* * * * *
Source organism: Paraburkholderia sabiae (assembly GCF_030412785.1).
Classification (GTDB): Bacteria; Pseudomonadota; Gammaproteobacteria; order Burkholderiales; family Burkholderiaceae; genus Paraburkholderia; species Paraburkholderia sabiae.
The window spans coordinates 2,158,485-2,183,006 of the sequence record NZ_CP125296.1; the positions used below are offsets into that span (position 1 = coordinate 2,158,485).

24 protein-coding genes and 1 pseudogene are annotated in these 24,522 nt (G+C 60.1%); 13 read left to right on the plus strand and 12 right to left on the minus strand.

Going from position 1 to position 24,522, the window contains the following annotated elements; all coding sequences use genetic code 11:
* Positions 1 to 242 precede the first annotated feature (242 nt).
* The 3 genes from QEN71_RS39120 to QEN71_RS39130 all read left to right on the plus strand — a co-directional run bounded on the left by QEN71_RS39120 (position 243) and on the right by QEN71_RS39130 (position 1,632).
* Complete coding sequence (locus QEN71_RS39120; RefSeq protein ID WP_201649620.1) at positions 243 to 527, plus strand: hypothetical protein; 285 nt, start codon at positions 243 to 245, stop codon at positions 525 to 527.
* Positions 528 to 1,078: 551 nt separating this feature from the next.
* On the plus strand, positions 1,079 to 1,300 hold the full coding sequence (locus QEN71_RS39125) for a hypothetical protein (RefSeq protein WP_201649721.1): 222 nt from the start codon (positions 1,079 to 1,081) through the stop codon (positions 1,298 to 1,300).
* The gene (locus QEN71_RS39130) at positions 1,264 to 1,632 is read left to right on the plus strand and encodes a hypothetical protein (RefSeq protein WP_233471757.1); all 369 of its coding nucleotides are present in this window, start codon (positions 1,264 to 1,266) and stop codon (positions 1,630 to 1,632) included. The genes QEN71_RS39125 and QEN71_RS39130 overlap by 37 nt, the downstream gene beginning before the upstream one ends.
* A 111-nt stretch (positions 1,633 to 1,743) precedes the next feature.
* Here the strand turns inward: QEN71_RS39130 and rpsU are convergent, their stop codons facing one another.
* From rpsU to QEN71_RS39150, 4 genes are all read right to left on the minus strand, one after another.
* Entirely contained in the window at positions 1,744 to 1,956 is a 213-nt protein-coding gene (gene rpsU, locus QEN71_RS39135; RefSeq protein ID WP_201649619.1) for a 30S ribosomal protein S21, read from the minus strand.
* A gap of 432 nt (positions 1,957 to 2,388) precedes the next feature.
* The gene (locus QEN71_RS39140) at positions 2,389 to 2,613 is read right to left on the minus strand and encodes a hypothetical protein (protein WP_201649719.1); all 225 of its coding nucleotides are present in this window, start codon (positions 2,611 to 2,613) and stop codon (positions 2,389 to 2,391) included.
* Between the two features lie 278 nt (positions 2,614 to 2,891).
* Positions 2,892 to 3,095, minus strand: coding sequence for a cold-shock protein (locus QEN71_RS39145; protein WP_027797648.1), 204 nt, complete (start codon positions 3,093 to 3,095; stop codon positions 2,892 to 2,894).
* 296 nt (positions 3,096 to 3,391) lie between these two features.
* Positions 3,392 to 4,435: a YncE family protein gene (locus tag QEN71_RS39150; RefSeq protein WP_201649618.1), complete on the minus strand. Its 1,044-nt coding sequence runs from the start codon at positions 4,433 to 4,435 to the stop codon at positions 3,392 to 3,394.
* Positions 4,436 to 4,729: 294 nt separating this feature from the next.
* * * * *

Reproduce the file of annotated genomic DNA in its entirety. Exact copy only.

Source organism: Paraburkholderia sabiae (assembly GCF_030412785.1).
Classification (GTDB): Bacteria; Pseudomonadota; Gammaproteobacteria; order Burkholderiales; family Burkholderiaceae; genus Paraburkholderia; species Paraburkholderia sabiae.
The window spans coordinates 2,158,485-2,183,006 of the sequence record NZ_CP125296.1; the positions used below are offsets into that span (position 1 = coordinate 2,158,485).

24 protein-coding genes and 1 pseudogene are annotated in these 24,522 nt (G+C 60.1%); 13 read left to right on the plus strand and 12 right to left on the minus strand.

Going from position 1 to position 24,522, the window contains the following annotated elements; all coding sequences use genetic code 11:
* Positions 1 to 242 precede the first annotated feature (242 nt).
* The 3 genes from QEN71_RS39120 to QEN71_RS39130 all read left to right on the plus strand — a co-directional run bounded on the left by QEN71_RS39120 (position 243) and on the right by QEN71_RS39130 (position 1,632).
* Complete coding sequence (locus QEN71_RS39120; RefSeq protein ID WP_201649620.1) at positions 243 to 527, plus strand: hypothetical protein; 285 nt, start codon at positions 243 to 245, stop codon at positions 525 to 527.
* Positions 528 to 1,078: 551 nt separating this feature from the next.
* On the plus strand, positions 1,079 to 1,300 hold the full coding sequence (locus QEN71_RS39125) for a hypothetical protein (RefSeq protein WP_201649721.1): 222 nt from the start codon (positions 1,079 to 1,081) through the stop codon (positions 1,298 to 1,300).
* The gene (locus QEN71_RS39130) at positions 1,264 to 1,632 is read left to right on the plus strand and encodes a hypothetical protein (RefSeq protein WP_233471757.1); all 369 of its coding nucleotides are present in this window, start codon (positions 1,264 to 1,266) and stop codon (positions 1,630 to 1,632) included. The genes QEN71_RS39125 and QEN71_RS39130 overlap by 37 nt, the downstream gene beginning before the upstream one ends.
* A 111-nt stretch (positions 1,633 to 1,743) precedes the next feature.
* Here the strand turns inward: QEN71_RS39130 and rpsU are convergent, their stop codons facing one another.
* From rpsU to QEN71_RS39150, 4 genes are all read right to left on the minus strand, one after another.
* Entirely contained in the window at positions 1,744 to 1,956 is a 213-nt protein-coding gene (gene rpsU, locus QEN71_RS39135; RefSeq protein ID WP_201649619.1) for a 30S ribosomal protein S21, read from the minus strand.
* A gap of 432 nt (positions 1,957 to 2,388) precedes the next feature.
* The gene (locus QEN71_RS39140) at positions 2,389 to 2,613 is read right to left on the minus strand and encodes a hypothetical protein (protein WP_201649719.1); all 225 of its coding nucleotides are present in this window, start codon (positions 2,611 to 2,613) and stop codon (positions 2,389 to 2,391) included.
* Between the two features lie 278 nt (positions 2,614 to 2,891).
* Positions 2,892 to 3,095, minus strand: coding sequence for a cold-shock protein (locus QEN71_RS39145; protein WP_027797648.1), 204 nt, complete (start codon positions 3,093 to 3,095; stop codon positions 2,892 to 2,894).
* 296 nt (positions 3,096 to 3,391) lie between these two features.
* Positions 3,392 to 4,435: a YncE family protein gene (locus tag QEN71_RS39150; RefSeq protein WP_201649618.1), complete on the minus strand. Its 1,044-nt coding sequence runs from the start codon at positions 4,433 to 4,435 to the stop codon at positions 3,392 to 3,394.
* Positions 4,436 to 4,729: 294 nt separating this feature from the next.